The Tampa Bay Rays are moving on to the ALDS. Wednesday night in Oakland, to beat the Athletics in the AL Wild Card Game (TB 5, OAK 1). Tampa Bay advances to take on the Astros while the A's are spending the rest of the year home. It is Oakland's third Wild Card Game loss in the past six years (2014, 2018, 2019).
The Rays received five innings of one (unearned) run ball from starter and staff ace Charlie Morton on Wednesday, though it was hardly his best outing. Morton had eight runners reach base in five innings -- nine when you include a runner who reached on an error -- and he didn't have a single 1-2-3 inning. The A's pushed his pitch count near 100 in those five innings.
Oakland loaded the bases in the first inning, but Jurickson Profar flew out to right to end the threat. Singles in the second and fifth were followed by double-play grounders. Seth Brown and Marcus Semien grounded out with two runners on base in the fourth. The A's went 0 for 4 with runners in scoring position against Morton.
It was clear right away that Morton was not razor sharp. He had plenty of giddy up on his fastball -- Morton's heater averaged 95.8 mph in the Wild Card Game, well above his 94.7 mph season average -- but the curveball was not cooperating. Morton kept yanking his curve to his gloveside. Look at his curveball locations:
Morton couldn't throw his curveball for strikes consistently and many of those curves were noncompetitive. They were easy takes out of the strike zone. That elevated his pitch count -- 10 of the 22 batters he faced he saw at least five pitches -- and led to Morton relying almost exclusively on his fastball. The A's had no reason to respect the curveball.
"The curveball was a struggle to get in there and locate tonight. I was yanking it," Morton said in an interview during the ESPN broadcast. "It's one of those things you make an adjustment to your mentality too ... It's not just about hitting certain points in your delivery, but also controlling that emotion. Fortunately I was able to throw strikes with my heater."
The heater was indeed good. Morton was over the plate and mostly down in the zone with both his two-seamer and four-seamer, and the A's managed to hit only three fastballs out of the infield. The exit velocity on those three balls to the outfield: 84.2 mph, 87.1 mph, and 96.2 mph. One well-struck, the others not particularly squared up.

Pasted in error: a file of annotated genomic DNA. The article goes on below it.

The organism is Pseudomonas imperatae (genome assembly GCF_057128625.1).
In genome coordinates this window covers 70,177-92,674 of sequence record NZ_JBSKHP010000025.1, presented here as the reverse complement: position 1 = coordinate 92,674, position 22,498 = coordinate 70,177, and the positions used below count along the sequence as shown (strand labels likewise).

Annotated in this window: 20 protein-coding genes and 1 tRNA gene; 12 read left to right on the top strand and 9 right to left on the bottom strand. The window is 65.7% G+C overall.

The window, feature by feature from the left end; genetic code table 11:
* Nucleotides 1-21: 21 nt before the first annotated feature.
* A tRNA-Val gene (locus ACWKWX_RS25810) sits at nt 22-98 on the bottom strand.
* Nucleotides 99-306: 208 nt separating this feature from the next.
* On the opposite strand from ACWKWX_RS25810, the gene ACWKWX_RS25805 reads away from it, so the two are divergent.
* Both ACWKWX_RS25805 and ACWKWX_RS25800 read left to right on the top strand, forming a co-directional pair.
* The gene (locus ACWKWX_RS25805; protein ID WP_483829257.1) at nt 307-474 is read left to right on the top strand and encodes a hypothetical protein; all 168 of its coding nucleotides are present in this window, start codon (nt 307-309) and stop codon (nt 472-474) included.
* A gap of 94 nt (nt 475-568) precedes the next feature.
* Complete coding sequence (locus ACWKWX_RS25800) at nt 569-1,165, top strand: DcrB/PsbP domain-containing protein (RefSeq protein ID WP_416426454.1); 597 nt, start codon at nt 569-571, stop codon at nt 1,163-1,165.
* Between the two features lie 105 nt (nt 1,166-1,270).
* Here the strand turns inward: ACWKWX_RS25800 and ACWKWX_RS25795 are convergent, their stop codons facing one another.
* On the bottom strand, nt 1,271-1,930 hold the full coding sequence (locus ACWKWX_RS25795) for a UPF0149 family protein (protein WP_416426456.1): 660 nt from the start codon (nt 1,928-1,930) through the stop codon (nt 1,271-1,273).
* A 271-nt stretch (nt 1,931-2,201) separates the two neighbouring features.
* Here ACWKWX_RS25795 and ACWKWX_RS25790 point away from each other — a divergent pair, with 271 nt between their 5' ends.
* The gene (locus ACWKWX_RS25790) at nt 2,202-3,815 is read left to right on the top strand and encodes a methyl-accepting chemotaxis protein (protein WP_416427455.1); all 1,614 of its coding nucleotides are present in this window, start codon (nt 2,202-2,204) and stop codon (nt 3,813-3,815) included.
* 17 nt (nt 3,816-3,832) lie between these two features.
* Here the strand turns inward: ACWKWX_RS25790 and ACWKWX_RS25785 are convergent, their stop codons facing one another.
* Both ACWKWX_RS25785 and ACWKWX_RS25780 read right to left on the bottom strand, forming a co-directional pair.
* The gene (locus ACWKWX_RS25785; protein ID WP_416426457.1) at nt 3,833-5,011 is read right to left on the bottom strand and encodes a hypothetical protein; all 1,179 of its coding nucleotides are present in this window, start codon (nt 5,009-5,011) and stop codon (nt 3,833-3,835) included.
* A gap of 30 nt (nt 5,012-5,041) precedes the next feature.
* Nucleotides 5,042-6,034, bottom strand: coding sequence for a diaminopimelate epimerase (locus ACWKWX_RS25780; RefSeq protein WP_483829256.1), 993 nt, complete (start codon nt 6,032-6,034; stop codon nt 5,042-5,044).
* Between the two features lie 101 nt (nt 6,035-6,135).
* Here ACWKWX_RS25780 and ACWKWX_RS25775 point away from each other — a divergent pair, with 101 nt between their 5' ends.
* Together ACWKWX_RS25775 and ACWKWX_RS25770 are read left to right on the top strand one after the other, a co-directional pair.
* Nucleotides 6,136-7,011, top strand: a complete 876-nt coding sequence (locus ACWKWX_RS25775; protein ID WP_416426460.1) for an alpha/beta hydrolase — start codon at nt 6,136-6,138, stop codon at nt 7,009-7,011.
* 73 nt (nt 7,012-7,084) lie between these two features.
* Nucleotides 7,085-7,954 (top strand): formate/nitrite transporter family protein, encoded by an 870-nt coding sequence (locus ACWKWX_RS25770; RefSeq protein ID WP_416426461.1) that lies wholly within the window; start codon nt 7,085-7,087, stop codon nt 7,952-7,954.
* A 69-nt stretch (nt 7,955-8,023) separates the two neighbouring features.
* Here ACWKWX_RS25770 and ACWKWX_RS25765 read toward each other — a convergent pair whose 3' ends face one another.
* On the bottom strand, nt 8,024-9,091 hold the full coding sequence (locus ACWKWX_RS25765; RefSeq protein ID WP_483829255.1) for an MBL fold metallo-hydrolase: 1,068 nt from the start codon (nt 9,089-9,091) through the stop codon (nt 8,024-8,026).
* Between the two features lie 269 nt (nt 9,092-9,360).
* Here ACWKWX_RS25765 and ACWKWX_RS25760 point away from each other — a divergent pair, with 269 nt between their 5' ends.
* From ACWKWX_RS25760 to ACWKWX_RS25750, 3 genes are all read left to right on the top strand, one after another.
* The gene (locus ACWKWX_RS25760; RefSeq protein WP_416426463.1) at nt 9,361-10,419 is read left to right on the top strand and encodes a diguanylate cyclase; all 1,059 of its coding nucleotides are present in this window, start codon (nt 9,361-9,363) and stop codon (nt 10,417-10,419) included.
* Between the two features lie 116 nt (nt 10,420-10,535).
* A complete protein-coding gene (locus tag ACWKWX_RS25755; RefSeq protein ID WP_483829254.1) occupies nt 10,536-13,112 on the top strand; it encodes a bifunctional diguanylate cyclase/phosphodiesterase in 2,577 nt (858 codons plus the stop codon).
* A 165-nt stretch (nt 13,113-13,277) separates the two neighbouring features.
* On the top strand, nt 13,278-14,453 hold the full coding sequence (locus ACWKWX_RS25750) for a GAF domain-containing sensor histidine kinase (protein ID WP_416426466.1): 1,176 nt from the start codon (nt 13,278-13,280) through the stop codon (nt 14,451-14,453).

"We established the heater tonight. Did a good job, but really it was a battle. Those guys are good," Morton said during an interview with 953 WDAE. "To be where we are right now, we had to play a pretty good ball game both sides of the ball"
Three of Morton's four strikeouts came on his fastball -- the other came on a check swing against a curveball way out of the zone -- and all three of those fastball strikeouts came with men on base. Morton throwing a 3-2 fastball by Matt Olson with two men on base in the first inning was a huge moment early in the game that shouldn't be overlooked (0:24 in this video):
"When the first inning ended, I kind of said to myself, we were fortunate to have Charlie Morton on the mound," Rays manager Kevin Cash said. "We get the 1-0 lead. A young pitcher in that situation, that environment, you just wonder how he's going to be able to handle that. But Charlie, been there, done that, his veteran, his experience, I think allowed that. And I would still say, I don't think Charlie was at his best today, but he certainly made his best pitches when they counted the most."
At 97.8 mph, that was not only the fastest pitch Morton threw Wednesday night, it was tied for the fastest pitch he threw all season. The curveball wasn't be working, but the fastball sure was, and Morton was able to navigate five innings and limit the damage against a homer-happy lineup with one pitch working. That's not easy, but he made it work, and the Rays are going to the ALDS.
"We are fortunate that Charlie has the 'been there done that' experience of so many levels," Cash said prior to the AL Wild Card Game, and that applies to more than his postseason experience. Morton is an elite pitcher who knows how to adjust and gets outs on days he doesn't have best stuff, and he did exactly that Wednesday.